I stopped doing things just because someone else was pressuring me to do them, and I started being really intentional about how I spent my time and what I chose to do with other people. I started choosing only to do things that I had really good reasons for doing and that I liked those reasons, not just because someone else thought I should be doing it. So basically I started saying “no” to things that people would ask me to do, and that helped me to be able to say “yes” to more things that were more life-giving and healing for myself.
Now, some people might look at this and go, “Well, that’s so selfish.” That’s the upbringing that I had. I was just programmed with thinking all of those things are so selfish. “You shouldn’t do any of those things. You should instead be getting out there and basically laying down your body on the railroad track and letting a train run over you because that’s all you’re good for.” But I was starting to shift my thinking, intentionally choosing to no longer believe that, and wondering, “What would it be like if I lived my life not on the railroad track as a pancake, but actually out there living and moving and being healthy and strong and putting amazing things into the world because I now feel and am experiencing amazing things inside of my own self?” I wanted to try that out for the last half of my life. So that’s what I started doing.
So anyway, these are all the practical ways that I soothed my grieving inner parts. Now, let me be very clear. These things did not make my pain go away. I still was experiencing pain in my body because I still was sad and lonely and grieving loss. And also, to be honest, I was very fearful of what the future held because I was kind of wondering, “I don’t think this marriage is sustainable,” but also the idea of divorce was anathema to me, so I really honestly didn’t know what was going to happen. But these things that I did, they did comfort me and they did get me through those years.
And another thing that I did is — this is the final strategy I’m going to share with you — but I would wake up in the morning and I would say, “I am going to just get through the next few minutes. That’s all I can do is just get through the next few minutes.” So basically what this means is I just allowed the pain to be what it was. I didn’t fight it or resist it, I didn’t hope and pray it would go away, I didn’t believe there was something wrong if it didn’t go away. I kind of just decided, “Okay, this is what it’s going to be for a while.”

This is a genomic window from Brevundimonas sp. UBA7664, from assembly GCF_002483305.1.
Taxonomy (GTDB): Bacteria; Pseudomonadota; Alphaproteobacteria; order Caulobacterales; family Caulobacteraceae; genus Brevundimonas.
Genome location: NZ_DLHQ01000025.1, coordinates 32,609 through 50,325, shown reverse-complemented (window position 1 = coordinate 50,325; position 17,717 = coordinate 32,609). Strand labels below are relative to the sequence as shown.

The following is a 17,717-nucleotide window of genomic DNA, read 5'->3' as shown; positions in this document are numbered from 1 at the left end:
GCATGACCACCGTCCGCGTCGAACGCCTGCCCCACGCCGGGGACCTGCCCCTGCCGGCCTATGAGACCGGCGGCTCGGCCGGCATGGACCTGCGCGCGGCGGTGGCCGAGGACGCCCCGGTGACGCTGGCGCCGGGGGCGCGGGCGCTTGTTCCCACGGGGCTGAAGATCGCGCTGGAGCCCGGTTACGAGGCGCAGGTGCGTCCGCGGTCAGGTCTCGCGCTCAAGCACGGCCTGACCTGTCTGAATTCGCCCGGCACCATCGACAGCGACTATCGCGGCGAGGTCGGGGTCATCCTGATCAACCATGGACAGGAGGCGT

And if something sad is happening to us, I personally believe that feeling sad about that is actually the right and normal way to feel. It’s not the wrong way to feel. What that means, if you’re feeling sad about something or you’ve lost something, it means that you had, or at least believed that you had, something valuable, and now you no longer have that valuable thing. Whether it was real or not or in your imagination is irrelevant. The fact is that you truly believed that you had that valuable thing.
I believed that I had a happy Christian marriage and a happy Christian family. That’s what I wanted. I was very invested in living in denial a lot of the time because that’s what I wanted to have and so that’s what I had to believe that I had. It was too hard for me to go to that place where I realized, “I’ve never had that ever, and I’m only pretending to have that because that makes me feel better somehow.”
But the fact is that when we love and value things here on this earth, it is inevitable that we will one day lose them. Whether we’re talking about something that we really have or something that we thought we had, whether we’re talking about people that we love, our youth — we’re all losing our youth. Every day that goes by, it’s slipping away — our health, our money, our possessions, our talents.